- Vaccines cut the risk of developing severe COVID-19 by at least 90%, a study of 23 million people finds.
- COVID-19 vaccine protection lasted for at least five months in people aged 50 to 75, it found.
- It adds to a growing body of real-world evidence that vaccines hold up against severe COVID-19.
Vaccines cut the risk of severe COVID-19 by at least 90% in people who are 50 or older, a real-world study of nearly 23 million people has found.
The study, conducted by the French government-backed scientific organization Epi-Phare, found that five months after vaccination, people aged over 75 were 94% less likely to be hospitalized than unvaccinated people in the same age group.
The reduction in risk for those aged 50 to 74 was even higher, at 97%, the study authors said in a press release published Monday.
“This means that those who are vaccinated are nine times less at risk of being hospitalized or dying from COVID-19 than those who have not been vaccinated,” the epidemiologist Mahmoud Zureik, who oversaw the research, told Agence France-Presse, per The Guardian.
The study, which used data from the French National Health Data System, is one of the largest of its kind, comprising a total of 22.6 million people – 7.2 million over 75 years old and 15.4 million people aged 50 to 74.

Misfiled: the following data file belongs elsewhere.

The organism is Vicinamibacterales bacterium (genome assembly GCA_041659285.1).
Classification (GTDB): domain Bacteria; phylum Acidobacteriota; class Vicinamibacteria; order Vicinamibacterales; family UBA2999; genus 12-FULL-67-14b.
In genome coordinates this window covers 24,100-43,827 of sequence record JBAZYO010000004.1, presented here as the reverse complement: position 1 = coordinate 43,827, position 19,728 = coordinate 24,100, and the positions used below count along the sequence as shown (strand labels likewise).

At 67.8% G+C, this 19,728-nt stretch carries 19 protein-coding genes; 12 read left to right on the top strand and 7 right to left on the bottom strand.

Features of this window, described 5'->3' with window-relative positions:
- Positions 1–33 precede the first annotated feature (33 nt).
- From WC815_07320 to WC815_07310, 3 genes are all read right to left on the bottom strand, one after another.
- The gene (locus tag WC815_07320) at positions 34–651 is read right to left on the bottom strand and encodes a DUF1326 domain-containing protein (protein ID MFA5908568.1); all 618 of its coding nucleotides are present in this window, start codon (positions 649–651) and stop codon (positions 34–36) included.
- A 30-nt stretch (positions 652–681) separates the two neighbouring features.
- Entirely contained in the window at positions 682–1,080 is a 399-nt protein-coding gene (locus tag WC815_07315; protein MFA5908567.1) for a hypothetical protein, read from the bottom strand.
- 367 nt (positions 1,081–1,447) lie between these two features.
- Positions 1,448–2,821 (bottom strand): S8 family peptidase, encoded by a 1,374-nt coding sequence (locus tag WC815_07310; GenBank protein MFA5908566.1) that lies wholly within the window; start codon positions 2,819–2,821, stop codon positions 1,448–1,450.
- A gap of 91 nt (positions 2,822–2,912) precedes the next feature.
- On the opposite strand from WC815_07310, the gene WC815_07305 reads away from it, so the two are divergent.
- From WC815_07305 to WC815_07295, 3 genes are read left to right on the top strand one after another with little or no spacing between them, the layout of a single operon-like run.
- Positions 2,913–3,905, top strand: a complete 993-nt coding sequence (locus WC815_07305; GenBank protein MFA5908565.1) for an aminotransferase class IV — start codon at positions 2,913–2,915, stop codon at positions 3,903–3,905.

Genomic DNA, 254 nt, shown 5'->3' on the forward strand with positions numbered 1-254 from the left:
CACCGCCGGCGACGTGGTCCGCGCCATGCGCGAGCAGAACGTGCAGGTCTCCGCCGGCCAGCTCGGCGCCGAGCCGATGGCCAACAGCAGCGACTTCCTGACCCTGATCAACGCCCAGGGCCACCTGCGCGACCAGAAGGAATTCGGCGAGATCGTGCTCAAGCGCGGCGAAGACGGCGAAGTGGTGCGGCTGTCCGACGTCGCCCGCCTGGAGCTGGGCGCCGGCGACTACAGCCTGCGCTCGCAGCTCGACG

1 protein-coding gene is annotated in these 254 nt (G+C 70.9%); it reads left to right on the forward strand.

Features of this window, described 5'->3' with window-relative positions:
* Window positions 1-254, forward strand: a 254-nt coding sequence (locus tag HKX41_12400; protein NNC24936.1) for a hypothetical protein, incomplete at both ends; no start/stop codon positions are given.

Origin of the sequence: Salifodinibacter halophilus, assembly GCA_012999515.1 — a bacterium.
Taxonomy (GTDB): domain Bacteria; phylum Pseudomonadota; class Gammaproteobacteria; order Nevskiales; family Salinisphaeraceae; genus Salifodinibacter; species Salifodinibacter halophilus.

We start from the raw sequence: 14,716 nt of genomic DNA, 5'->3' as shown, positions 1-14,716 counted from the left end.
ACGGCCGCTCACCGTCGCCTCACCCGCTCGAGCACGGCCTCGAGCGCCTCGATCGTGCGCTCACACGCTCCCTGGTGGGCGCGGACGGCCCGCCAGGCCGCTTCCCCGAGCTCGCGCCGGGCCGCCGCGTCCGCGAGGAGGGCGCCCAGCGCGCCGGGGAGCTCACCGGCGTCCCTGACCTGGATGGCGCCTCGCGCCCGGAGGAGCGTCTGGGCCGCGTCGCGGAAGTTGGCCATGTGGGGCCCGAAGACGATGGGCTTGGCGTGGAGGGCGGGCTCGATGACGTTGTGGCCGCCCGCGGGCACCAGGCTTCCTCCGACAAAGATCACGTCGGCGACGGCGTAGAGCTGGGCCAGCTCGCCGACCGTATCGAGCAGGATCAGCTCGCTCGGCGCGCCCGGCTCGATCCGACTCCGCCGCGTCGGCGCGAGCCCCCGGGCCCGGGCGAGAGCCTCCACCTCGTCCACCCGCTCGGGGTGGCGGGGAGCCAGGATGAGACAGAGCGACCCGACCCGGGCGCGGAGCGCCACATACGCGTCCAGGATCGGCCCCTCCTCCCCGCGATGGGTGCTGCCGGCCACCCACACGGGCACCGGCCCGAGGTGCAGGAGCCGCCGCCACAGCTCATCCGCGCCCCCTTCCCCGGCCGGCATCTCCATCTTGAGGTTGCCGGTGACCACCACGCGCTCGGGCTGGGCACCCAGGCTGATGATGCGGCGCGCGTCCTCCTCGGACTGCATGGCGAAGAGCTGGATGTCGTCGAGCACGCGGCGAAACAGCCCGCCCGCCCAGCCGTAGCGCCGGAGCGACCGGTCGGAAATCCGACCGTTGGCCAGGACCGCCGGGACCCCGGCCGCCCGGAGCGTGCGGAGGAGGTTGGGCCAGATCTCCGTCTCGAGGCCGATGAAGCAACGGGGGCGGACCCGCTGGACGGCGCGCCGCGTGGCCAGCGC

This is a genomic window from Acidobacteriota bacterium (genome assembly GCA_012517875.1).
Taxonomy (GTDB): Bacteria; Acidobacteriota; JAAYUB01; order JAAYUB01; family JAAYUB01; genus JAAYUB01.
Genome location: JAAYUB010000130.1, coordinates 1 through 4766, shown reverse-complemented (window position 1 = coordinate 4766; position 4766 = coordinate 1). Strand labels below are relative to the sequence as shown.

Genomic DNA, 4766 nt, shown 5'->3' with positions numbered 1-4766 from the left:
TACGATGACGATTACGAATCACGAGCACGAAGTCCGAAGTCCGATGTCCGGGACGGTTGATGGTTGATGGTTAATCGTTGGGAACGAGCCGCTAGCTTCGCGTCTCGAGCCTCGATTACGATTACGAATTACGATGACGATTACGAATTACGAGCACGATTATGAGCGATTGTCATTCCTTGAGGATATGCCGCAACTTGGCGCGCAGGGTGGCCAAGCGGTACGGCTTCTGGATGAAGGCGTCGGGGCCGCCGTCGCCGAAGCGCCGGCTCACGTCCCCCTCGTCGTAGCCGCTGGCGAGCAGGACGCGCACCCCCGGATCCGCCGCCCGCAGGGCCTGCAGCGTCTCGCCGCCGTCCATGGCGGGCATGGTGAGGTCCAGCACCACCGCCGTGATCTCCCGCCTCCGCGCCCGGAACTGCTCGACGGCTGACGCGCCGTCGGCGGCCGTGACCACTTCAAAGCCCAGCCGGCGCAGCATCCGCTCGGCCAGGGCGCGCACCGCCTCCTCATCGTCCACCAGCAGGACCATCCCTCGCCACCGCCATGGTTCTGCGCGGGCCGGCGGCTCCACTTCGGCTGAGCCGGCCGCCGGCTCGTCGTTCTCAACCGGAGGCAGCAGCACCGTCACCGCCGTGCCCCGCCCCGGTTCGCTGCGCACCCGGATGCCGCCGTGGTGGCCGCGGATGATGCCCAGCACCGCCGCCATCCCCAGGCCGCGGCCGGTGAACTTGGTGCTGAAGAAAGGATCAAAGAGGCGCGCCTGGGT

It adds to a growing body of real-world research from the UK, US, and Israel that vaccines hold up against severe COVID-19 for at least five months.
Zureik told Agence France-Presse that avoiding the most serious infections was “the main public health objective.”
“An epidemic without serious infections is no longer an epidemic,” he said.
Most people, 85.3%, in the over-75 age group had received Pfizer’s COVID-19 shot. A smaller number received Moderna shots and AstraZeneca’s shots, at 8.7% and 6.1% respectively.
In the younger age group, 53.6% received Pfizer’s vaccine, 39.2% AstraZeneca’s, and 7.1% Moderna’s.
The cut off for the study was July 20, which means it only includes a month of data for the highly infectious Delta variant, which became dominant in France in June.
Zureik told Agence France-Presse that this was “a very short period to evaluate the real impact of the vaccination on this variant,” adding that the research was ongoing.